The $15 billion gas deal with Jordan is also a deal for regional security, says Brig. Gen. (Res.) Nitzan Nuriel, research associate at the International Institute for Counter-Terrorism, IDC Herzliya.
The agreement — which still needs ratification by both Israel and Jordan — is actually part of a larger strategy to shore up relations between Yerushalayim, Amman and Cairo, and to help preserve those two regimes on Israel’s borders, Nuriel told The Times of Israel on Thursday.
It’s seen as a winning proposition for all three, and governmental approval is likely, if not certain.
“Israel will produce the gas, Egypt will liquefy it and Jordan will benefit from it, along with Egypt and Israel,” said Nuriel. “The people in all three countries will be very happy to have a secure supply of energy at a reasonable price.”
Jordanian officials are wary of a domestic backlash, given the surging anti-Israel sentiment there. That’s why, on Thursday a Jordanian official stressed that the deal was not with Israel, but with Noble Energy, a private U.S. company, which owns 35% of the Leviathan natural gas field.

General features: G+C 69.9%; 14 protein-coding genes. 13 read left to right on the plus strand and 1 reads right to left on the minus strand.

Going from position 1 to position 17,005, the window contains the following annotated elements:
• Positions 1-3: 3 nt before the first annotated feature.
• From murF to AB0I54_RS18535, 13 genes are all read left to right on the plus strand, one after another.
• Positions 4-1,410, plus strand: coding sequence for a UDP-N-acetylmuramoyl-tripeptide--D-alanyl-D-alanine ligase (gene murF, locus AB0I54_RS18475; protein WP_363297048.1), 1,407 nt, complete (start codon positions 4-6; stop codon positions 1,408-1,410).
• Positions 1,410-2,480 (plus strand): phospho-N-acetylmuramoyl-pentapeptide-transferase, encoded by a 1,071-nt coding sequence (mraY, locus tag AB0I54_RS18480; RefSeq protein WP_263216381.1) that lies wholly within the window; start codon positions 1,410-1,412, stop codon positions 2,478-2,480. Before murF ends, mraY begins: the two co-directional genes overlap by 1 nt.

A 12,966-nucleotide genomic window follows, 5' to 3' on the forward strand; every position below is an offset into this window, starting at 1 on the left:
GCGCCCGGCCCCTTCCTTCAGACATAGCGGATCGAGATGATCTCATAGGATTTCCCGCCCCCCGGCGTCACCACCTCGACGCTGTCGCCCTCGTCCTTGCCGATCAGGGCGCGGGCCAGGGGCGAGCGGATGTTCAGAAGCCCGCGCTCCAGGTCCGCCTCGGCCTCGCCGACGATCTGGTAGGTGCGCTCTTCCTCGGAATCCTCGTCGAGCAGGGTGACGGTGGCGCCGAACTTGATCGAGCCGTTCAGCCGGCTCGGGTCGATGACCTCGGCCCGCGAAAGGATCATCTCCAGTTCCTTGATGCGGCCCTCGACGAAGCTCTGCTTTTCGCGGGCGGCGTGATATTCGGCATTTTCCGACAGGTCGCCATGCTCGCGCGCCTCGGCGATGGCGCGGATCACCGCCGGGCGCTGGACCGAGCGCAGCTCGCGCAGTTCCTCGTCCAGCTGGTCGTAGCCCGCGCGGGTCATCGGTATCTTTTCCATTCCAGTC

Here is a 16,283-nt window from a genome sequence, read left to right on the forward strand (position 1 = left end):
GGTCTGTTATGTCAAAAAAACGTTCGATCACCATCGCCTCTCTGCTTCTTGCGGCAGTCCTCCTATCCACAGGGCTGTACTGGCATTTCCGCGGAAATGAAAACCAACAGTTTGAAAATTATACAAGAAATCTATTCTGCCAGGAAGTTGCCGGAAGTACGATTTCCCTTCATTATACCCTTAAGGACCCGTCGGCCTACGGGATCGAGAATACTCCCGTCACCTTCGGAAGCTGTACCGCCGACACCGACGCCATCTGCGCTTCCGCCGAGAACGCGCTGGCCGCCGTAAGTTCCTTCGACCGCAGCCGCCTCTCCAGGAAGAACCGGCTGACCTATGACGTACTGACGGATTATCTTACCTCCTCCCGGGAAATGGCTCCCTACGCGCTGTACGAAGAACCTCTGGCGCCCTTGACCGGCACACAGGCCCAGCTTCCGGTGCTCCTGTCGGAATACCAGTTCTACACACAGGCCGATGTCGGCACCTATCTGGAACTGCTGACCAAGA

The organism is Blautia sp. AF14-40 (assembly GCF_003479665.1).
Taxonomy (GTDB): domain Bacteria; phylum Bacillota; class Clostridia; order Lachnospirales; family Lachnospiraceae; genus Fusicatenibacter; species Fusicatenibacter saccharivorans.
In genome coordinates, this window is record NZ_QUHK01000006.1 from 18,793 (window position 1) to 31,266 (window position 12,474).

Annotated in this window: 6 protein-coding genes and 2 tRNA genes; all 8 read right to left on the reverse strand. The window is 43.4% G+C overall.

“We allow all Jordanian companies, whether public or private, to import gas from anywhere they want and think is feasible. This agreement between the power company and Noble Energy is part of the government’s interest to help institutions address challenges they face due to rising energy costs,” said Jordanian Minister of Energy and Mineral Resources Mohammad Hamed.
“For the first time, all three countries will have a safe, assured and cheap supply of electricity,” said Nuriel. “Israelis will benefit, of course, but in Jordan and Egypt — both countries with large impoverished populations — the gas deal will be a solid, measurable metric of the benefits of peace and regional cooperation. That will help boost the regimes in the eyes of the masses, and strengthen both Egyptian President el-Sisi and Jordan’s King Abdullah in their own struggle against Islamist insurgents.”
What about sabotage?
The areas where the pipes are to be laid are more secure than the pipelines in Sinai were, Nuriel noted. And in the event of regime change for the worse, “then Israel will just find some other country to sell its gas to.”